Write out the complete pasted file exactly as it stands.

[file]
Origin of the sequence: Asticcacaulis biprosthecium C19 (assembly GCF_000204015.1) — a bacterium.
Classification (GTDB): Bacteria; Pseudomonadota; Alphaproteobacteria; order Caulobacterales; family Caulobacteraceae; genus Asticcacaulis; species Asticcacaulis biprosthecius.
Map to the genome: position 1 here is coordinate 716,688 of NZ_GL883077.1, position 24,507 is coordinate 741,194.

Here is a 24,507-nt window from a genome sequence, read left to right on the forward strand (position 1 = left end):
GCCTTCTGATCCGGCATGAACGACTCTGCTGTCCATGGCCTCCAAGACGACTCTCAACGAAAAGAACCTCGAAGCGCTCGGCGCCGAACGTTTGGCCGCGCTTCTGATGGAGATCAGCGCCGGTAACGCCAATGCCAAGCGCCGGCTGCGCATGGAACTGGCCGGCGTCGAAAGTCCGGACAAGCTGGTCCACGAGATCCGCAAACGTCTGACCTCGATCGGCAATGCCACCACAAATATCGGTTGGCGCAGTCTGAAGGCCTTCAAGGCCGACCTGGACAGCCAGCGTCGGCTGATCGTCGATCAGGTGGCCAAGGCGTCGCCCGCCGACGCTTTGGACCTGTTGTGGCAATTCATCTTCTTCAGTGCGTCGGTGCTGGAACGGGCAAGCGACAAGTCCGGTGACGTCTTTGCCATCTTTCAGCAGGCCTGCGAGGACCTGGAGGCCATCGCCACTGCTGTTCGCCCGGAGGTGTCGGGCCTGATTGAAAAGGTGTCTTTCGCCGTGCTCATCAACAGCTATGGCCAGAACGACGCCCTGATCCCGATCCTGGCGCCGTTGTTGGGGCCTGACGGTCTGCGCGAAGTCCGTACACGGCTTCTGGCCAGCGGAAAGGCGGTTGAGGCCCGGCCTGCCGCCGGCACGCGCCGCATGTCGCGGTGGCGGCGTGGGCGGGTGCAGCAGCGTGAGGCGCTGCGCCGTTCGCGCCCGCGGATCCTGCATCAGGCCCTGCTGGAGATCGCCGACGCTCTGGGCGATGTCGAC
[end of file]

Origin of the sequence: Asticcacaulis biprosthecium C19 (assembly GCF_000204015.1) — a bacterium.
Classification (GTDB): Bacteria; Pseudomonadota; Alphaproteobacteria; order Caulobacterales; family Caulobacteraceae; genus Asticcacaulis; species Asticcacaulis biprosthecius.
Map to the genome: position 1 here is coordinate 716,688 of NZ_GL883077.1, position 24,507 is coordinate 741,194.

Here is a 24,507-nt window from a genome sequence, read left to right on the forward strand (position 1 = left end):
GCCTTCTGATCCGGCATGAACGACTCTGCTGTCCATGGCCTCCAAGACGACTCTCAACGAAAAGAACCTCGAAGCGCTCGGCGCCGAACGTTTGGCCGCGCTTCTGATGGAGATCAGCGCCGGTAACGCCAATGCCAAGCGCCGGCTGCGCATGGAACTGGCCGGCGTCGAAAGTCCGGACAAGCTGGTCCACGAGATCCGCAAACGTCTGACCTCGATCGGCAATGCCACCACAAATATCGGTTGGCGCAGTCTGAAGGCCTTCAAGGCCGACCTGGACAGCCAGCGTCGGCTGATCGTCGATCAGGTGGCCAAGGCGTCGCCCGCCGACGCTTTGGACCTGTTGTGGCAATTCATCTTCTTCAGTGCGTCGGTGCTGGAACGGGCAAGCGACAAGTCCGGTGACGTCTTTGCCATCTTTCAGCAGGCCTGCGAGGACCTGGAGGCCATCGCCACTGCTGTTCGCCCGGAGGTGTCGGGCCTGATTGAAAAGGTGTCTTTCGCCGTGCTCATCAACAGCTATGGCCAGAACGACGCCCTGATCCCGATCCTGGCGCCGTTGTTGGGGCCTGACGGTCTGCGCGAAGTCCGTACACGGCTTCTGGCCAGCGGAAAGGCGGTTGAGGCCCGGCCTGCCGCCGGCACGCGCCGCATGTCGCGGTGGCGGCGTGGGCGGGTGCAGCAGCGTGAGGCGCTGCGCCGTTCGCGCCCGCGGATCCTGCATCAGGCCCTGCTGGAGATCGCCGACGCTCTGGGCGATGTCGAC